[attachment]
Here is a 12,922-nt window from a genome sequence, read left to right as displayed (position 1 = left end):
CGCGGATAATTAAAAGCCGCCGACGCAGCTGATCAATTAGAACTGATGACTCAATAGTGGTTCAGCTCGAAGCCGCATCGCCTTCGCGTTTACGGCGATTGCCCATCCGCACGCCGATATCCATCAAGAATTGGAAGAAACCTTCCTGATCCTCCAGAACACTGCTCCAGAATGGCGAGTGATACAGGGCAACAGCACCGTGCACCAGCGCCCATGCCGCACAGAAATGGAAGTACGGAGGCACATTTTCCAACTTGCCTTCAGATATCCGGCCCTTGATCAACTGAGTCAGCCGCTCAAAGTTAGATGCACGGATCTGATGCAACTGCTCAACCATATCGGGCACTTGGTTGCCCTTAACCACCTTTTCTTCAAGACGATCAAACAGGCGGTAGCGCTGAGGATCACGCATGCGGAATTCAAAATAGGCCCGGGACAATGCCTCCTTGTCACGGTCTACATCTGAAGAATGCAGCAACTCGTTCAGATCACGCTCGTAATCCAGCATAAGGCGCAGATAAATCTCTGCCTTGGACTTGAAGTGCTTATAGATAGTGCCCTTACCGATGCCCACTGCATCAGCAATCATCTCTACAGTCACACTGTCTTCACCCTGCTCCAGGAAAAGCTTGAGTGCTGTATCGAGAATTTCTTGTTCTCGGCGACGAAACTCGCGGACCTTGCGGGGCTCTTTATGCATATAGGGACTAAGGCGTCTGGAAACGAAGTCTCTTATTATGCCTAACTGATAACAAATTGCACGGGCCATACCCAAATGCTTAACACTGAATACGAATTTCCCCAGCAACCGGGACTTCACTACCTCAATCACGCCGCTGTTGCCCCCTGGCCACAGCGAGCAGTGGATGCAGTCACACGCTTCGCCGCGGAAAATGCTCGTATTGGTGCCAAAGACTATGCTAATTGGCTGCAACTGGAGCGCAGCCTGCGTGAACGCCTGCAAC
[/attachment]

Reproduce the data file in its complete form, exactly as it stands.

Here is a 12,922-nt window from a genome sequence, read left to right as displayed (position 1 = left end):
CGCGGATAATTAAAAGCCGCCGACGCAGCTGATCAATTAGAACTGATGACTCAATAGTGGTTCAGCTCGAAGCCGCATCGCCTTCGCGTTTACGGCGATTGCCCATCCGCACGCCGATATCCATCAAGAATTGGAAGAAACCTTCCTGATCCTCCAGAACACTGCTCCAGAATGGCGAGTGATACAGGGCAACAGCACCGTGCACCAGCGCCCATGCCGCACAGAAATGGAAGTACGGAGGCACATTTTCCAACTTGCCTTCAGATATCCGGCCCTTGATCAACTGAGTCAGCCGCTCAAAGTTAGATGCACGGATCTGATGCAACTGCTCAACCATATCGGGCACTTGGTTGCCCTTAACCACCTTTTCTTCAAGACGATCAAACAGGCGGTAGCGCTGAGGATCACGCATGCGGAATTCAAAATAGGCCCGGGACAATGCCTCCTTGTCACGGTCTACATCTGAAGAATGCAGCAACTCGTTCAGATCACGCTCGTAATCCAGCATAAGGCGCAGATAAATCTCTGCCTTGGACTTGAAGTGCTTATAGATAGTGCCCTTACCGATGCCCACTGCATCAGCAATCATCTCTACAGTCACACTGTCTTCACCCTGCTCCAGGAAAAGCTTGAGTGCTGTATCGAGAATTTCTTGTTCTCGGCGACGAAACTCGCGGACCTTGCGGGGCTCTTTATGCATATAGGGACTAAGGCGTCTGGAAACGAAGTCTCTTATTATGCCTAACTGATAACAAATTGCACGGGCCATACCCAAATGCTTAACACTGAATACGAATTTCCCCAGCAACCGGGACTTCACTACCTCAATCACGCCGCTGTTGCCCCCTGGCCACAGCGAGCAGTGGATGCAGTCACACGCTTCGCCGCGGAAAATGCTCGTATTGGTGCCAAAGACTATGCTAATTGGCTGCAACTGGAGCGCAGCCTGCGTGAACGCCTGCAAC